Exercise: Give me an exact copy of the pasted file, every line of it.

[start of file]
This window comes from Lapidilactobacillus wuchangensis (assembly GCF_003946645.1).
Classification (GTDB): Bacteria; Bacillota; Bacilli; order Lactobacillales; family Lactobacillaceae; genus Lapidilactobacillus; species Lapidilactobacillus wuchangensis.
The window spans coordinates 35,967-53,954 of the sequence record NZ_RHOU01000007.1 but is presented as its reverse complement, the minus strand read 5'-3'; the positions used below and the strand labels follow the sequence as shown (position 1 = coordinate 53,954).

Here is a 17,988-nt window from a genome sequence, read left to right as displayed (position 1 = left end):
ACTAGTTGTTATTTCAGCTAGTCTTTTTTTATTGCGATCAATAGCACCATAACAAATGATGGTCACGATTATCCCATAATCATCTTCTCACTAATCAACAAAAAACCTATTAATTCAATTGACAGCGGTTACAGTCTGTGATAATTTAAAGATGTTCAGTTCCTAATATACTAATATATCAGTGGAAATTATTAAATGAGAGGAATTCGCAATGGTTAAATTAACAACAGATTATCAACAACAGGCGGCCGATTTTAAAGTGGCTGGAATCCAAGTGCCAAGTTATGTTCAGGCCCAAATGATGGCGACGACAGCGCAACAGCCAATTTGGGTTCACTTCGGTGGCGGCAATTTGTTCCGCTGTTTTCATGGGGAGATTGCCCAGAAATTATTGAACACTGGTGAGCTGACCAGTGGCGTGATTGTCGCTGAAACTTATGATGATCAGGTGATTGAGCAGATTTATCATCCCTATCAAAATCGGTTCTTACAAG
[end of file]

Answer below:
This window comes from Lapidilactobacillus wuchangensis (assembly GCF_003946645.1).
Classification (GTDB): Bacteria; Bacillota; Bacilli; order Lactobacillales; family Lactobacillaceae; genus Lapidilactobacillus; species Lapidilactobacillus wuchangensis.
The window spans coordinates 35,967-53,954 of the sequence record NZ_RHOU01000007.1 but is presented as its reverse complement, the minus strand read 5'-3'; the positions used below and the strand labels follow the sequence as shown (position 1 = coordinate 53,954).

Here is a 17,988-nt window from a genome sequence, read left to right as displayed (position 1 = left end):
ACTAGTTGTTATTTCAGCTAGTCTTTTTTTATTGCGATCAATAGCACCATAACAAATGATGGTCACGATTATCCCATAATCATCTTCTCACTAATCAACAAAAAACCTATTAATTCAATTGACAGCGGTTACAGTCTGTGATAATTTAAAGATGTTCAGTTCCTAATATACTAATATATCAGTGGAAATTATTAAATGAGAGGAATTCGCAATGGTTAAATTAACAACAGATTATCAACAACAGGCGGCCGATTTTAAAGTGGCTGGAATCCAAGTGCCAAGTTATGTTCAGGCCCAAATGATGGCGACGACAGCGCAACAGCCAATTTGGGTTCACTTCGGTGGCGGCAATTTGTTCCGCTGTTTTCATGGGGAGATTGCCCAGAAATTATTGAACACTGGTGAGCTGACCAGTGGCGTGATTGTCGCTGAAACTTATGATGATCAGGTGATTGAGCAGATTTATCATCCCTATCAAAATCGGTTCTTACAAG